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Water securityGroundwater pumping drying up Great Plains streams

Published 14 July 2017

Farmers in the Great Plains of Nebraska, Colorado, Kansas, and the panhandle of Texas produce about one-sixth of the world’s grain, and water for these crops comes from the High Plains Aquifer — often known as the Ogallala Aquifer — the single greatest source of groundwater in North America. If pumping practices are not modified, scientists warn that these habitats will continue to shrink, and the fish populations along with them.

Farmers in the Great Plains of Nebraska, Colorado, Kansas, and the panhandle of Texas produce about one-sixth of the world’s grain, and water for these crops comes from the High Plains Aquifer — often known as the Ogallala Aquifer — the single greatest source of groundwater in North America. A team of researchers, including Colorado State University Professor Kurt Fausch and Jeff Falke, a CSU alumnus and an assistant professor at the University of Alaska Fairbanks, have discovered that more than half a century of groundwater pumping from the aquifer has led to long segments of rivers drying up and the collapse of large-stream fishes.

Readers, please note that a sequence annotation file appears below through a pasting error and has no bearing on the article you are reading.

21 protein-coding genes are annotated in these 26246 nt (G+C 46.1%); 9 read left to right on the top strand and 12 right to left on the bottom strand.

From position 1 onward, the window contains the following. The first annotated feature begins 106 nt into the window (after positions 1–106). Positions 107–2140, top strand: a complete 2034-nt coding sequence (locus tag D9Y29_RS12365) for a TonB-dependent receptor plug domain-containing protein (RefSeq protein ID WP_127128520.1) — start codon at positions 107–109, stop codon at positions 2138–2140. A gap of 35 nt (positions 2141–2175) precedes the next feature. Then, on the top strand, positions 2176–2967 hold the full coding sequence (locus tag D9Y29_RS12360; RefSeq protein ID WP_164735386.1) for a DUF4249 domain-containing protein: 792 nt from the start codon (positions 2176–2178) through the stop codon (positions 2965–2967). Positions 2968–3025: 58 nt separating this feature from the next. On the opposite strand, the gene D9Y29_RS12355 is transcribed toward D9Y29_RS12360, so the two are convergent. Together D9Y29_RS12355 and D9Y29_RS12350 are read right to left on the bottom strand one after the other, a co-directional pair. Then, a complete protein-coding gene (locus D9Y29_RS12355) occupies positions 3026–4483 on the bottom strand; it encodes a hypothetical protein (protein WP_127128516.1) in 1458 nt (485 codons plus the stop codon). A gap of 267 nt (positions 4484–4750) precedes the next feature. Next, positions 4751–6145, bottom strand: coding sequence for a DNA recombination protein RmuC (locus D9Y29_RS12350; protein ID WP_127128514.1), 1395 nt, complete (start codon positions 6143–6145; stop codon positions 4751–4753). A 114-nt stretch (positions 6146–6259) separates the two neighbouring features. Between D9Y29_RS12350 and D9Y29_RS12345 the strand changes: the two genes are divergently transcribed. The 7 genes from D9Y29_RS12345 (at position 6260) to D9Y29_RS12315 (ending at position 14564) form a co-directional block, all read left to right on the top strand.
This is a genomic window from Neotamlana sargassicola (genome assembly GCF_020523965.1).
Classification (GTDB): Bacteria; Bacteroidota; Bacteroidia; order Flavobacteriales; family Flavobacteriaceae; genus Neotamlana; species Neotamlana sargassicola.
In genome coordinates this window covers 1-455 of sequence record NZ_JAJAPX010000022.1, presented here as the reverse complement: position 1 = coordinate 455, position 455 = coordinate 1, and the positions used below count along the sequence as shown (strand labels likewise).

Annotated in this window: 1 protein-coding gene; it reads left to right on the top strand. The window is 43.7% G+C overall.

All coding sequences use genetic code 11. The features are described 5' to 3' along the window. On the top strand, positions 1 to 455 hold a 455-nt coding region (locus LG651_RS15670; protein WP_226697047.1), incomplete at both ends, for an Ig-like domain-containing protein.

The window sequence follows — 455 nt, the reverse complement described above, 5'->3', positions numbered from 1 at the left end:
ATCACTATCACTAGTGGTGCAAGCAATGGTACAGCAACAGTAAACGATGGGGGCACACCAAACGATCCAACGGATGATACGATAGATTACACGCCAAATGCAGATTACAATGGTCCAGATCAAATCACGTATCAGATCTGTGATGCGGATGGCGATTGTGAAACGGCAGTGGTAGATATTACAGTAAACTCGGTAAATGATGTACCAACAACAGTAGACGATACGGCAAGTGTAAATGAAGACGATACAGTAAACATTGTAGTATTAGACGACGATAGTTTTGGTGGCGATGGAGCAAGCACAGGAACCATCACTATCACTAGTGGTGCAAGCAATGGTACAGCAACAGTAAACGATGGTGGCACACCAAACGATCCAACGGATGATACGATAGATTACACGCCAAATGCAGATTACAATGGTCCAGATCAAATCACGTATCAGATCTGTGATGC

If pumping practices are not modified, scientists warn that these habitats will continue to shrink, and the fish populations along with them.

CSU says that the research team combined modeling from the past and future to assess changes in Great Plains streams and their fish populations associated with groundwater pumping from the High Plains Aquifer. The findings have implications for watersheds around the world, because irrigation accounts for 90 percent of human water use globally, and local and regional aquifers are drying up.

A “train wreck”
Fausch said the study results are sobering. Based on earlier observations and modeling by Falke and a team of graduate students and faculty at CSU, the Arikaree River in eastern Colorado, which is fed by the aquifer and used to flow about seventy miles, will dry up to about one-half mile by 2045.

“You have this train wreck where we’re drying up streams to feed a growing human population of more than seven billion people,” Fausch said.

Fausch described the situation as a “wicked problem,” one with no good solution. “More water is pumped out every year than trickles back down into the aquifer from rain and snow,” he said. “We are basically drying out the Great Plains.”

Pumping has dried up streams, small rivers
Since the 1950s, pumping has extracted nearly as much water as what exists in Lake Erie — about 100 trillion gallons — and almost none of it trickles back into the aquifer.